Size classes in Xcode 8

Auto layout is vast for making adjustments to a layout based on constraints, but sometimes a layout requires more important adjustments based on the device type, screen size or orientation.

Probably you may need:

A large font size in the big iPad Pro screen than on the small iPhone SE

A sight to be laid out differently on iPhones when in landscape or portrait mode

To offer additional buttons in the iPad version of your app

When your app is in slide over or split view modes, layout content become different.

How to make sorts of adjustments to a layout?

In previous versions of iOS, you may have had various storyboards for iPads and iPhones.  With multiple devices, split view controllers (introduced in iOS 8) and slide over and split view multitasking modes (introduced in iOS 9) have made changing a layout to its environment even more complex.

To shorten things, Apple suggests a new paradigm. Rather than thinking your layout in terms of the many device types, resolutions, multitasking modes, and device orientation, you must focus instead on adjusting your layout to two types of widths (called compact and regular) and two types of heights (also compact and regular). These distinctions are called size classes. You can then exploit these size classes to define or adjust your layout.

Size classes decreases all of the different potential horizontal and vertical configurations to just two types:

  •  Compact for more limited space
  •  Regular for less limited space.

For example, consider an iPhone portrait orientation, to have a compact width and a regular height.

Observe the below image for ample breakdown of how the size classes communicate to devices and devices orientations.

By defining the size classes, following notes:

iPhones (other than 6+ and 6S+) are still considered to have compact widths, When there in landscape orientation.

Every iPads in portrait or landscape mode, are considered to have both regular widths and heights. This explains that alter in orientation on an iPad does not trigger a change in size class.

Size classes do not just illustrate device types and orientations. Size classes also illustrate an app’s environment when the app is presented inside iPad multitasking modes — such as Slide Over, Split View, and Side by Side

The below image explains Note that though the horizontal size class may alter for certain iPad multitasking modes, the vertical size class residue regular. In fact, a compact vertical size class is sufficient to involve that we’re working with an iPhone in landscape mode.

Size classes

Size classes are not a choice to constraints and auto layout, rather they work in cycle. You can make several changes to a layout with size classes, such as:

Views can be resized or repositioned.

Fonts and colors can be changed.

Constraints can be activated or deactivated, it also called installed and uninstalled.

Views can be included or removed, it also called  installed and uninstalled.

Size classes in Interface Builder

However you can adjust your interfaces for different size classes in code, the easiest and most suitable approach is commonly from Interface Builder, particularly with added features in updates to Xcode 8. You can just allocate your layouts and constraints to definite size classes in Interface Builder, and your layout will update automatically when there is a correction in size class — without writing a line of code!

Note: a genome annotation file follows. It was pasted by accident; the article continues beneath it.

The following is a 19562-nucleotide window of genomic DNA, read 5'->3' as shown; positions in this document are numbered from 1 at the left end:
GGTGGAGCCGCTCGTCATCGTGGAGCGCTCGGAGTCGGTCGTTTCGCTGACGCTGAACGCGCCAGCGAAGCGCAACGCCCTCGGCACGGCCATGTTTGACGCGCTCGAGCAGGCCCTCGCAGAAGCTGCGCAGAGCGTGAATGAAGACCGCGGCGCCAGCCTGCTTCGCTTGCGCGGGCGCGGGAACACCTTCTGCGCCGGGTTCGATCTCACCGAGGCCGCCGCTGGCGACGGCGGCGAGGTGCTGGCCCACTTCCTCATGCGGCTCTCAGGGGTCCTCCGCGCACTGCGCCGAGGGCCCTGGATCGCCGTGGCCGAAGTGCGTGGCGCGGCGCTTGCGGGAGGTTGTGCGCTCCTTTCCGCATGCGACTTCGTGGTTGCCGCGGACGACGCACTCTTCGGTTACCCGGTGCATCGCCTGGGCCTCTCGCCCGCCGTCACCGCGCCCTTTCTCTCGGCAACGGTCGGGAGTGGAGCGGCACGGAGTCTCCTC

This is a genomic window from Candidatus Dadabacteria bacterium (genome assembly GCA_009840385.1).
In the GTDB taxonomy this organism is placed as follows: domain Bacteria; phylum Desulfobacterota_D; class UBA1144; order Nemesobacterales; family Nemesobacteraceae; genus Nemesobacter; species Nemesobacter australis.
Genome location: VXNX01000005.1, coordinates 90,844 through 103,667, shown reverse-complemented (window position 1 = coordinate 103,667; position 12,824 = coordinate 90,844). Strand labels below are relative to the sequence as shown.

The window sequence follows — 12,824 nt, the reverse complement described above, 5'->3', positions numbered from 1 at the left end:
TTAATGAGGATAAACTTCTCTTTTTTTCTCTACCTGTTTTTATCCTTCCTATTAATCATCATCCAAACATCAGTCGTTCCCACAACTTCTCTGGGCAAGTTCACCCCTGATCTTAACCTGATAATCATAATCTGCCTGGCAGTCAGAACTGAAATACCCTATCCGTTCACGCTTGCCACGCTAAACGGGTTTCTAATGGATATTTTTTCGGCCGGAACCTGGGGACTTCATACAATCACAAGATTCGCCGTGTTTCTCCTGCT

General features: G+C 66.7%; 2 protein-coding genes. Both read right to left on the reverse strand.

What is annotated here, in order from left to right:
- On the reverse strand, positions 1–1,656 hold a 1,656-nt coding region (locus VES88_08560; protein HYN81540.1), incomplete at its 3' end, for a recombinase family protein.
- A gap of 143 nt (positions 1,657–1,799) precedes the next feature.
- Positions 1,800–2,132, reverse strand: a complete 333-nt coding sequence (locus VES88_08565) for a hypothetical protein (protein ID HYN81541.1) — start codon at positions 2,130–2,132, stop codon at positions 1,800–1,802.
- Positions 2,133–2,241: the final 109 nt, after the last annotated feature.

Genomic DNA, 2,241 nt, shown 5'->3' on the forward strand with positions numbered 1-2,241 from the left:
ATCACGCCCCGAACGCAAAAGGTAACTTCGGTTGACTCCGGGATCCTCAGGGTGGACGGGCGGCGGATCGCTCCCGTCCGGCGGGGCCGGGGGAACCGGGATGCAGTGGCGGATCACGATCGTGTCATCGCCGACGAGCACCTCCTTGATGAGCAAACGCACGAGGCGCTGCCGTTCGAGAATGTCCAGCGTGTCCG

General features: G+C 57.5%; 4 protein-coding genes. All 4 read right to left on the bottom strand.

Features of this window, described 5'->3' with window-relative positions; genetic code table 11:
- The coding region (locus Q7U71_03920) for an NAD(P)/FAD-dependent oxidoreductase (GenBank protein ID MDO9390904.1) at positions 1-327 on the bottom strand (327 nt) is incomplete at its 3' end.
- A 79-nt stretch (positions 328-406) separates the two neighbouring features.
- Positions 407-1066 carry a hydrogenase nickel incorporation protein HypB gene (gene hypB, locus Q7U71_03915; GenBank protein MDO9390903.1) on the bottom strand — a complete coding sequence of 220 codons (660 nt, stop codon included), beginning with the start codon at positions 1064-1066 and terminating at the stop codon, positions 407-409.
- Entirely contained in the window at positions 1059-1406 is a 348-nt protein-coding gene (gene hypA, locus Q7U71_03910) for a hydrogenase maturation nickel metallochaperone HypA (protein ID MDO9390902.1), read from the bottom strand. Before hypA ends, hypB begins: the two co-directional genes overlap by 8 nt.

By adding customizations for different size classes in Interface Builder in an app with a very simple layout, displaying an article with a title and body text.

Firstly build the iphone interface, the below image contains the title in a label and the body text in a text view .This layout, however, doesn’t look vast on the iPad.

To avoid this, use size classes to adapt the interface. Note the subtle and not so subtle differences between the layouts — as the iPad has more space, you are going to adjust font sizes, margin sizes and add a subtitle label.

Start by the basic interface and constraints.

Build a simple Single View Application and call it SimpleSizeClasses.

Choose the file inspector for the main storyboard. Make a note that the storyboard automatically has “Use Auto Layout” and “Use Trait Variations” selected. The following image indicates that this storyboard is ready to go for adaptive layout with constraints and size classes.

  1. Drag a label onto the main storyboard.
  2. Change the label’s text with “Title”, then use constraints in Interface Builder to center the label and pin it to the top layout guide. Select the “Title 1” font type.
  3. below the label, drag on a text view, filling the available space.
  4. Fix the text view to the title label, the bottom layout guide, and the left and right margins.

Specifying layouts for Size Classes

Let’s have a look at how to specify different layouts for different size classes in Interface Builder. There are two main approaches that you can use in cycle:

  1. Add customizations to an attribute;
  2. Vary for traits.

Employ both of these approaches to tailor our simple layout for different size classes.

Let’s look at both in turn.

Including customizations to an attribute

You can include customizations for a size class directly to an attribute. Discover using this feature by modifying font sizes and margin sizes for different size classes in our sample application.